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Receive RST which is not found on the other side of the communication

asked 2019-01-09 09:58:52 +0000

BeatH gravatar image

updated 2019-01-10 08:04:37 +0000

I have communication between a Linux and windows system. Don't have info about rooters/switches/firewall between.

The communication runs perfect, but out of the blue it send a RST. I trace both sides at the same time and try to understand why I receive a RST, which is not found in the trace file of the other side:

I receive on a Linux system [RST] Seq=xxx which is not in the trace of the windows system. Under Acknowledgment number yyy I have the ExpertInfo: The acknowledgment number filed is nonzero while the ACK flag is not set.

Would be great if somebody can give some advice how to proceed.




  • Everything is running normal
  • Then server-socket (Linux) sends client-socket (Windows) PSH, ACK <==is expected
  • 8ms later client-socket (windows) sends RST --> server-socket (Linux)
  • This RST can be found only in the Linux trace. Not in the windows trace
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The easiest answer to the question "try to understand why I receive a RST" is "because an intermediate node inserts it". Since you have no information on any intermediate node this is what you should seek. Easiest starting point there is probably the Windows machine firewall, virus protection, etc, etc.

Also, try installing npcap to replace WinPcap for the Windows capture and see if that exposes something extra.

Jaap gravatar imageJaap ( 2019-01-09 10:31:54 +0000 )edit

Hi Jaap I added an example. Do I understand you correct: A router/switch/firewall modifies messages? I would say this is spoofing.

BeatH gravatar imageBeatH ( 2019-01-10 08:07:19 +0000 )edit

Router or switch not so much, but firewall or IDS could modify/insert packets to reach their objective.

Jaap gravatar imageJaap ( 2019-01-10 20:27:36 +0000 )edit

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answered 2019-01-15 20:26:40 +0000

SYN-bit gravatar image

On the Linux side, have a look at the value of IP TTL of the packets received from the Windows host. They are probably all the same. Now have a look at the value of the IP TTL of the received RST packet. Is the TTL the same or different? If it is different, there is a big chance that an intermediate device closed the connection. There can be several reasons:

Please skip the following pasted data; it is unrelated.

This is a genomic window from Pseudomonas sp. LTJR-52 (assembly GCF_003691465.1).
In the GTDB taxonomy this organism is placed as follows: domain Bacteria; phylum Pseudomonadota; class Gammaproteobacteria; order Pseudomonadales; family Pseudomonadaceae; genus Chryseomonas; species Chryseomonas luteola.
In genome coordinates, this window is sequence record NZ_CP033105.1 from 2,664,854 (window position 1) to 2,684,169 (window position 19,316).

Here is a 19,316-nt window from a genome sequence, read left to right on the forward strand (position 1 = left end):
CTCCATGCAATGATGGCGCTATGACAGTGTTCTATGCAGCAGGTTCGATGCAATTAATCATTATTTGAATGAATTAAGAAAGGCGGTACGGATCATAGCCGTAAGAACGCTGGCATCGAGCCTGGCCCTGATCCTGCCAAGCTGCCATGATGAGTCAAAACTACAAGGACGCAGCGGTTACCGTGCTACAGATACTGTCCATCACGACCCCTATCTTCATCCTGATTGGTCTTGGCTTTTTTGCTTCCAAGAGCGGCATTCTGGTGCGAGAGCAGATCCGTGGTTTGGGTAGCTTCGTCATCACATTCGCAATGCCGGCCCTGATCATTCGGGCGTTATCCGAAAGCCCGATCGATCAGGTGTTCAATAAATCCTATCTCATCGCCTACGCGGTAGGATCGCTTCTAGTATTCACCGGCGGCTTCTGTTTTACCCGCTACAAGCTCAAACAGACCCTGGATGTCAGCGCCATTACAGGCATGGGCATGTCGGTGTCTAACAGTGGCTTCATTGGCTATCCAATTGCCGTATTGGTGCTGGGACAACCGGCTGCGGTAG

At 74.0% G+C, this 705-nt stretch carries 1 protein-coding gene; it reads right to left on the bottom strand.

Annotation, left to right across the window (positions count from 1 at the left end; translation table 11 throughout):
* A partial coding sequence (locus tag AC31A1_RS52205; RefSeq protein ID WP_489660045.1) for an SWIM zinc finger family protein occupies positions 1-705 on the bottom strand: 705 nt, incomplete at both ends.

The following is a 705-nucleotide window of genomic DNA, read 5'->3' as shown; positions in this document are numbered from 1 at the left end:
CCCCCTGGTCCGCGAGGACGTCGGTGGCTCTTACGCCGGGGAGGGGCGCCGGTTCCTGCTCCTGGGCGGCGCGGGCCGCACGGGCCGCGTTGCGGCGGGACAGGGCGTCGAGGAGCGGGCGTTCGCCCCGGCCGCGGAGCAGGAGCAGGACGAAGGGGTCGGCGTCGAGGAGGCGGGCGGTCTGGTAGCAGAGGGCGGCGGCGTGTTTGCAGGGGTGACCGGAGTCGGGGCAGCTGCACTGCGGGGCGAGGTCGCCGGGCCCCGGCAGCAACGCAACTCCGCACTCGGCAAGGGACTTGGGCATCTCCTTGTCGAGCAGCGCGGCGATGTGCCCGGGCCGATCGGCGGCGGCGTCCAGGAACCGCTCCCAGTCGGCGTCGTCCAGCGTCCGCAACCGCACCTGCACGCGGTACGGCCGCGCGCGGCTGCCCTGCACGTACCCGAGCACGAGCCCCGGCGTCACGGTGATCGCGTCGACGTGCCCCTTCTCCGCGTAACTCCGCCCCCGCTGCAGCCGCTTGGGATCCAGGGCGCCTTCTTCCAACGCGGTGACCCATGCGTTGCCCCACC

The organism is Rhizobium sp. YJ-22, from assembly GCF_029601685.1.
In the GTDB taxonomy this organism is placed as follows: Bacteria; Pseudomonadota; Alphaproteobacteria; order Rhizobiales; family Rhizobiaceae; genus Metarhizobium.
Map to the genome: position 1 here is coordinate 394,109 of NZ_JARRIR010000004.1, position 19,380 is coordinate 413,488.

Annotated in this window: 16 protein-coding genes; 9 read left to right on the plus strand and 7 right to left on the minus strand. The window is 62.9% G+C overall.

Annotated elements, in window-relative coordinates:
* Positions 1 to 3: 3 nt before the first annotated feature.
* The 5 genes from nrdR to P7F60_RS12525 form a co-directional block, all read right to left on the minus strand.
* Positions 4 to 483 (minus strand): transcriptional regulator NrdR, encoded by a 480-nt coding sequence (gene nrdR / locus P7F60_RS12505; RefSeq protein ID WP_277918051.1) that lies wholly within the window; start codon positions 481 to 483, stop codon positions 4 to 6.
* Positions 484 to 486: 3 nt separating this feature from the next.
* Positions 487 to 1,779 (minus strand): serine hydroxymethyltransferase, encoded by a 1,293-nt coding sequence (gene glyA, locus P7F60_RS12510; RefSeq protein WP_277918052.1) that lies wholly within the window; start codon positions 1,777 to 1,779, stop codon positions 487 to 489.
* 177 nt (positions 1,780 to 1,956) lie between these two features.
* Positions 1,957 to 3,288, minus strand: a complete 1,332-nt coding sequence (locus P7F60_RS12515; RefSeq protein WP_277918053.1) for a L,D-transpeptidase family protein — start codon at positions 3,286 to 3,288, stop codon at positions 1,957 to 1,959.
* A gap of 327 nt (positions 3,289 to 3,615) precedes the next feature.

• The intermediate device is an IPS and saw data that triggered a rule to close the connection
  • The intermediate device is a firewall or loadbalancer that closed the connection due to a session timeout (what is the delta time between the RST and the previous packet in the TCP stream?
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Hi SYN-bit

IP TTL is the same for PSH, ACK and the RST (127ms) I can find delta between previous PSH and RST from 1ms up to 3.5 secs. The application protocol allows a max of 10secs until an application line-check is send.

In the meantime we figured out that we had an ip-conflict. Since this is fixed. it seems to run. To learn something I filtered the conflict ip-address and checked the MAC in Ethernet II. But to my surprise they are all the same. So I'm still puzzled.

BeatH gravatar imageBeatH ( 2019-01-16 17:37:12 +0000 )edit

If the TTL of the packets from the windows system is TTL when they arrive at the linux system, then there was most likely 1 routing hop in between them. This means the mac-address of the windows host is stripped by that router and replaced with its own mac-address. So even when there are two different systems using the same IP address (with different MAC addresses), after being routed, their packets will have the IP and MAC address.

SYN-bit gravatar imageSYN-bit ( 2019-01-16 23:52:29 +0000 )edit

Thanks for the explanations. Now it makes sense.

BeatH gravatar imageBeatH ( 2019-01-17 07:32:55 +0000 )edit

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Asked: 2019-01-09 09:58:52 +0000

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Last updated: Jan 15 '19